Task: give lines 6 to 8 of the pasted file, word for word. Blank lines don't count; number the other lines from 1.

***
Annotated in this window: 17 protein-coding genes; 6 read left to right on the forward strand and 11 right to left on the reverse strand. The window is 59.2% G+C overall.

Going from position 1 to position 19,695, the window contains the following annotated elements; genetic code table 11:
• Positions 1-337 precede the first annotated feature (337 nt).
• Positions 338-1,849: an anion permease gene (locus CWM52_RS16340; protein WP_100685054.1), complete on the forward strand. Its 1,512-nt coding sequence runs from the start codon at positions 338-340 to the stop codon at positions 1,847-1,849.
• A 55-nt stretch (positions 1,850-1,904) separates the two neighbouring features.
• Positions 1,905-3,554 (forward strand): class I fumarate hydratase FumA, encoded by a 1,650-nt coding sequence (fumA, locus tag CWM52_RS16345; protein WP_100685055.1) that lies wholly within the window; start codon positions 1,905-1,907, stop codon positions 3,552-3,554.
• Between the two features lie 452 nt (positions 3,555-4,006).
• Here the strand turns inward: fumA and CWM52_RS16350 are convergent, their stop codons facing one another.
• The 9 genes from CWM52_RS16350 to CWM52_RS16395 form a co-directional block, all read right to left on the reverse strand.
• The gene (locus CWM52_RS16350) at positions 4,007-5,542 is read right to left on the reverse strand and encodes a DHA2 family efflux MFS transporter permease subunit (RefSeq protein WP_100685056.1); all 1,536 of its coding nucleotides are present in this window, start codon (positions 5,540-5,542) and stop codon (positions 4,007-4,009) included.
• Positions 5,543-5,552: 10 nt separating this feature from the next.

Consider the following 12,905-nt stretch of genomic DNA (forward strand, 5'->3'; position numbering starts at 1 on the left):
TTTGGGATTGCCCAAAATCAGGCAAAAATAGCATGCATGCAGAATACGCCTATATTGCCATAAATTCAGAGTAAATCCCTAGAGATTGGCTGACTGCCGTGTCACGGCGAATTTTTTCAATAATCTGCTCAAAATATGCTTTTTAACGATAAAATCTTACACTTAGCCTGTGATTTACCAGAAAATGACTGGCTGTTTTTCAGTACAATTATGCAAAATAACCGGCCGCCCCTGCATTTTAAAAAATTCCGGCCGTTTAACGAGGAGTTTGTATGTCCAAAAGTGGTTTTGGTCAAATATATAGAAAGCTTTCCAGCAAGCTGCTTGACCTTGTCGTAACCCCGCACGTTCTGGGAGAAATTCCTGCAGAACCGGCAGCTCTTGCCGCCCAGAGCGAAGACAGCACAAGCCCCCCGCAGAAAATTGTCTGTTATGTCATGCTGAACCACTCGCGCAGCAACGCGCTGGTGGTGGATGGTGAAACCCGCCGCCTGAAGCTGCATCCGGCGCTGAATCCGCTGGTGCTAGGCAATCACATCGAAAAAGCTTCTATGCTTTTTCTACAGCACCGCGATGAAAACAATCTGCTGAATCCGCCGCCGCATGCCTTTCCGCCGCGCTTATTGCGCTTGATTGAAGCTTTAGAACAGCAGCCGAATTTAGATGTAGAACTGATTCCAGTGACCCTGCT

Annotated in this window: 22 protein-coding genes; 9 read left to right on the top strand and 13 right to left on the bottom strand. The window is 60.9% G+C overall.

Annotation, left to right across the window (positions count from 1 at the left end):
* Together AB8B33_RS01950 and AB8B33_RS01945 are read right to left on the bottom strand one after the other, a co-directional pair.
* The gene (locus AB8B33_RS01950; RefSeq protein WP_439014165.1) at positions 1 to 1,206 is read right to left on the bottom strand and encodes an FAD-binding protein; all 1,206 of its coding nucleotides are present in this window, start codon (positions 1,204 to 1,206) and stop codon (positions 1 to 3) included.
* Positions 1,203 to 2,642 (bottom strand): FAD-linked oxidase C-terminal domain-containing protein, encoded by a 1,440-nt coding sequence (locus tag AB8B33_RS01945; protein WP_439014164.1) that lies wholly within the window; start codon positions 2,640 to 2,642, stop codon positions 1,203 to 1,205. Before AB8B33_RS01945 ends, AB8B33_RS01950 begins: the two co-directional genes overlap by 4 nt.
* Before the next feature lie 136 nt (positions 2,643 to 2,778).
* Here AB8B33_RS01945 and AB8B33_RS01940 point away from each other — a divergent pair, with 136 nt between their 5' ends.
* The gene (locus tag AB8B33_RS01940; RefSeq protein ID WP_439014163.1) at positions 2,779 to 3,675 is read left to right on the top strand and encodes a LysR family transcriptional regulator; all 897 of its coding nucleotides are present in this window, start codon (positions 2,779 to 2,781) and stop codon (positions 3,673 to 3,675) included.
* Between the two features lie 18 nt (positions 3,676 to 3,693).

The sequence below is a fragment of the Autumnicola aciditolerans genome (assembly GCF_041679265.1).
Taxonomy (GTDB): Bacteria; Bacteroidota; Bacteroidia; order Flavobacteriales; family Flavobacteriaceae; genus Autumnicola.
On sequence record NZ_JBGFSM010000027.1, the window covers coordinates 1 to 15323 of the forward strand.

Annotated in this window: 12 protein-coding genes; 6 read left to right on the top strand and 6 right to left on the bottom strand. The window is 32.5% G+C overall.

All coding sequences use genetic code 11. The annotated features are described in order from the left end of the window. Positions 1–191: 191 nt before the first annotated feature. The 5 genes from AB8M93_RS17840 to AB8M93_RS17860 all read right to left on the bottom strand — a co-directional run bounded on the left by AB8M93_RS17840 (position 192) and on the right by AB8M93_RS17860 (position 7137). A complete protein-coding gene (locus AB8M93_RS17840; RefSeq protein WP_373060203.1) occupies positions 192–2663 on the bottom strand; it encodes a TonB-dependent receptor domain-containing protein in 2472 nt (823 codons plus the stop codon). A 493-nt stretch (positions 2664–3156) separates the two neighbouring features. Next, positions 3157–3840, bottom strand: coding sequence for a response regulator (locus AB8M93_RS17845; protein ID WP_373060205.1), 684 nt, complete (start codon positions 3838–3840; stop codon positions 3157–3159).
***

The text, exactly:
• Positions 1,905-3,554 (forward strand): class I fumarate hydratase FumA, encoded by a 1,650-nt coding sequence (fumA, locus tag CWM52_RS16345; protein WP_100685055.1) that lies wholly within the window; start codon positions 1,905-1,907, stop codon positions 3,552-3,554.
• Between the two features lie 452 nt (positions 3,555-4,006).
• Here the strand turns inward: fumA and CWM52_RS16350 are convergent, their stop codons facing one another.